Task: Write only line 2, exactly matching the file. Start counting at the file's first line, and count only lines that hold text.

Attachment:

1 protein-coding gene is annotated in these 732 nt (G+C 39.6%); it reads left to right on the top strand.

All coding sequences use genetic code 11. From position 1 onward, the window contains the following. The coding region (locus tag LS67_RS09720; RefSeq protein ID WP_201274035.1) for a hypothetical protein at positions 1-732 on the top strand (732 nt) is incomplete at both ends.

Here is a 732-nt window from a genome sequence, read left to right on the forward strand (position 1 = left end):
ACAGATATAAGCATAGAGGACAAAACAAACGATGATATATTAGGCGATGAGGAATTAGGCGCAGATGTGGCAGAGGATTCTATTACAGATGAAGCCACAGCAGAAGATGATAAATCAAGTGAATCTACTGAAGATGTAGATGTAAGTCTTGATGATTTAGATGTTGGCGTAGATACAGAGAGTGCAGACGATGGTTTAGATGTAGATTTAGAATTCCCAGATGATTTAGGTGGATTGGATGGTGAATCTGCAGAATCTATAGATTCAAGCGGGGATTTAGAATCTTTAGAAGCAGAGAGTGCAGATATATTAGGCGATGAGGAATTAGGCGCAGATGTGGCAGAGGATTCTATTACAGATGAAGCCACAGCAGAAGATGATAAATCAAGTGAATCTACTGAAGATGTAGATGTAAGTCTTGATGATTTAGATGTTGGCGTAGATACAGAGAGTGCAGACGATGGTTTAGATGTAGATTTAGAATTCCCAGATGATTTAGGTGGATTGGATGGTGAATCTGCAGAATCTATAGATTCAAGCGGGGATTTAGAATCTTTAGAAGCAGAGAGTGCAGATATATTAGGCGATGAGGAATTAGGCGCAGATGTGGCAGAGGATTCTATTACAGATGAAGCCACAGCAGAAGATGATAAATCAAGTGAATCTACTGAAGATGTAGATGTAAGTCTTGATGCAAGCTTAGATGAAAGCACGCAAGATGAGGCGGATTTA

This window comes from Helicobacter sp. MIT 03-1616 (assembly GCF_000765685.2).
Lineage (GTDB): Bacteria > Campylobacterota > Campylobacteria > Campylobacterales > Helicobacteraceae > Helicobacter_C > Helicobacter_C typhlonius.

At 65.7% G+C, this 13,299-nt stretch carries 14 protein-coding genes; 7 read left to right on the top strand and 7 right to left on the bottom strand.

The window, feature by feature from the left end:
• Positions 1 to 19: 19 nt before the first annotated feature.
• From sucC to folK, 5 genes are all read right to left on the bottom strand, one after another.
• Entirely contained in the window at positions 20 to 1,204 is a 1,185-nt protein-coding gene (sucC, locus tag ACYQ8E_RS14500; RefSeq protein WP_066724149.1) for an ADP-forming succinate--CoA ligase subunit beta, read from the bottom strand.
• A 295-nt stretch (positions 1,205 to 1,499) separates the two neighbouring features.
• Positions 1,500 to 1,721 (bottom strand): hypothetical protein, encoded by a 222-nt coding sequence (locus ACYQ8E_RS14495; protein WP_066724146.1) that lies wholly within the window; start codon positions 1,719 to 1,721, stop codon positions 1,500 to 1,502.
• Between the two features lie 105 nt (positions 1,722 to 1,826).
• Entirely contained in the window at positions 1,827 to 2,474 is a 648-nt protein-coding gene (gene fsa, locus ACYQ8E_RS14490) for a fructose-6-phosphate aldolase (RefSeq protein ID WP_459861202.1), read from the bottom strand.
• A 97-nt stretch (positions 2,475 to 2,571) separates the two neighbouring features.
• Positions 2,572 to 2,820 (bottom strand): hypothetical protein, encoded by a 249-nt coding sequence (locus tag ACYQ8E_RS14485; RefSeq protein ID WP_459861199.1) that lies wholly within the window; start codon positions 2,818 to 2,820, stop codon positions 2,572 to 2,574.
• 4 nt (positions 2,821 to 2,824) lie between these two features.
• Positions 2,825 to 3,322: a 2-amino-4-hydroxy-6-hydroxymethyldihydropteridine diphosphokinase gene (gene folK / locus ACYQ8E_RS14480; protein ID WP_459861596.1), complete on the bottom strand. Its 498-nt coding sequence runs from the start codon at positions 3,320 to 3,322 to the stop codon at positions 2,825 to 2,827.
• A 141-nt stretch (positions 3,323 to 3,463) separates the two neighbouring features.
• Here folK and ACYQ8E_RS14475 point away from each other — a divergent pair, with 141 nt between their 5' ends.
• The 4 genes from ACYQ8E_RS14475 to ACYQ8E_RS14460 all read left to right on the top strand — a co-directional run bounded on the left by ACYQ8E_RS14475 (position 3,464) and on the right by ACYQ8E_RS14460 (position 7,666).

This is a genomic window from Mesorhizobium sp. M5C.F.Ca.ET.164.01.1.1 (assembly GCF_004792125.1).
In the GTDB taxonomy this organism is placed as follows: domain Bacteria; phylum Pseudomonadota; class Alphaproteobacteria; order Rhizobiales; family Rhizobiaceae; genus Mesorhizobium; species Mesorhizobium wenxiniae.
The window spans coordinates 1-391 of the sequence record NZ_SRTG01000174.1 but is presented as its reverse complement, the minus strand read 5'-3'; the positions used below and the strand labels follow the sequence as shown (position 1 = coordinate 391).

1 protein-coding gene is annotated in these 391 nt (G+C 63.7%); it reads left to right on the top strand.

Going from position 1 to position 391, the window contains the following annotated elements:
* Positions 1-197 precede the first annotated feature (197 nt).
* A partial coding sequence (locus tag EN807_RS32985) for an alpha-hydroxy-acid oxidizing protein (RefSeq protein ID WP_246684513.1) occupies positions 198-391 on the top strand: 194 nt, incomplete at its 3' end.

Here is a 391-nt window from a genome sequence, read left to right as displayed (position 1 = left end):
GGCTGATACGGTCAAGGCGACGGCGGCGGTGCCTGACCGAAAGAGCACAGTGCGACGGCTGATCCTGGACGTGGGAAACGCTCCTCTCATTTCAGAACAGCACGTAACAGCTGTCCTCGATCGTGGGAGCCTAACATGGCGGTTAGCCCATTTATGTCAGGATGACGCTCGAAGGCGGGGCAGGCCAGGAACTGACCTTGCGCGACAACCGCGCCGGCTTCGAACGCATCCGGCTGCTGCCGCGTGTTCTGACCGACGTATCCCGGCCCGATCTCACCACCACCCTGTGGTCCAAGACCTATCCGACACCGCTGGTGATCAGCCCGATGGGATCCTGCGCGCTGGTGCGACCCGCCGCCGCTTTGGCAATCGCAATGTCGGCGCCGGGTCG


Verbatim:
All coding sequences use genetic code 11. From position 1 onward, the window contains the following. The coding region (locus tag LS67_RS09720; RefSeq protein ID WP_201274035.1) for a hypothetical protein at positions 1-732 on the top strand (732 nt) is incomplete at both ends.